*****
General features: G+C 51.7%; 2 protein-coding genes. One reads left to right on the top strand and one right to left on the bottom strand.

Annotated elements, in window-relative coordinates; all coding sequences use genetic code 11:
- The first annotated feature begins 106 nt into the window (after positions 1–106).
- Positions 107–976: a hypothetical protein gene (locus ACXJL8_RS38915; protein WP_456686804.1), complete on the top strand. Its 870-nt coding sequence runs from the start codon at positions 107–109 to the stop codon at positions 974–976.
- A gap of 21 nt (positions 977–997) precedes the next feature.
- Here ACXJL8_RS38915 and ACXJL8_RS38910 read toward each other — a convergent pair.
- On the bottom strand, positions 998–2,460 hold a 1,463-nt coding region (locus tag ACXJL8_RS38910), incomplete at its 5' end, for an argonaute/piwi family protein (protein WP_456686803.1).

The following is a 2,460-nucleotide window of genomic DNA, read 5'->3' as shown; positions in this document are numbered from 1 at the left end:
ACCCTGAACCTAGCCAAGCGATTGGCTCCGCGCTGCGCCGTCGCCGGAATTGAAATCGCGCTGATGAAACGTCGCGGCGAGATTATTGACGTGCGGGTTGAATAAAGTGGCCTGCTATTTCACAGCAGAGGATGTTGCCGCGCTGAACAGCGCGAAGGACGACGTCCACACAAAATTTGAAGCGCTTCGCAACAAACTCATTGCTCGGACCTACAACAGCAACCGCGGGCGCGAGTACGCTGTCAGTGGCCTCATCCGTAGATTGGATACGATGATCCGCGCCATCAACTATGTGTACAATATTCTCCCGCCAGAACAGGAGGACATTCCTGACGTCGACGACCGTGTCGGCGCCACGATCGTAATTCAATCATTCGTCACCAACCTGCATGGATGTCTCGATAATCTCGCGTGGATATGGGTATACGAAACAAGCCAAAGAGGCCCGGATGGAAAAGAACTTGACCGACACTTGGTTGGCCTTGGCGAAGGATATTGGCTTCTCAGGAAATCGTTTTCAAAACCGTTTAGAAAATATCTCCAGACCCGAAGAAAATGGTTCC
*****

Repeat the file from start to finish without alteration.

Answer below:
General features: G+C 51.7%; 2 protein-coding genes. One reads left to right on the top strand and one right to left on the bottom strand.

Annotated elements, in window-relative coordinates; all coding sequences use genetic code 11:
- The first annotated feature begins 106 nt into the window (after positions 1–106).
- Positions 107–976: a hypothetical protein gene (locus ACXJL8_RS38915; protein WP_456686804.1), complete on the top strand. Its 870-nt coding sequence runs from the start codon at positions 107–109 to the stop codon at positions 974–976.
- A gap of 21 nt (positions 977–997) precedes the next feature.
- Here ACXJL8_RS38915 and ACXJL8_RS38910 read toward each other — a convergent pair.
- On the bottom strand, positions 998–2,460 hold a 1,463-nt coding region (locus tag ACXJL8_RS38910), incomplete at its 5' end, for an argonaute/piwi family protein (protein WP_456686803.1).

The following is a 2,460-nucleotide window of genomic DNA, read 5'->3' as shown; positions in this document are numbered from 1 at the left end:
ACCCTGAACCTAGCCAAGCGATTGGCTCCGCGCTGCGCCGTCGCCGGAATTGAAATCGCGCTGATGAAACGTCGCGGCGAGATTATTGACGTGCGGGTTGAATAAAGTGGCCTGCTATTTCACAGCAGAGGATGTTGCCGCGCTGAACAGCGCGAAGGACGACGTCCACACAAAATTTGAAGCGCTTCGCAACAAACTCATTGCTCGGACCTACAACAGCAACCGCGGGCGCGAGTACGCTGTCAGTGGCCTCATCCGTAGATTGGATACGATGATCCGCGCCATCAACTATGTGTACAATATTCTCCCGCCAGAACAGGAGGACATTCCTGACGTCGACGACCGTGTCGGCGCCACGATCGTAATTCAATCATTCGTCACCAACCTGCATGGATGTCTCGATAATCTCGCGTGGATATGGGTATACGAAACAAGCCAAAGAGGCCCGGATGGAAAAGAACTTGACCGACACTTGGTTGGCCTTGGCGAAGGATATTGGCTTCTCAGGAAATCGTTTTCAAAACCGTTTAGAAAATATCTCCAGACCCGAAGAAAATGGTTCC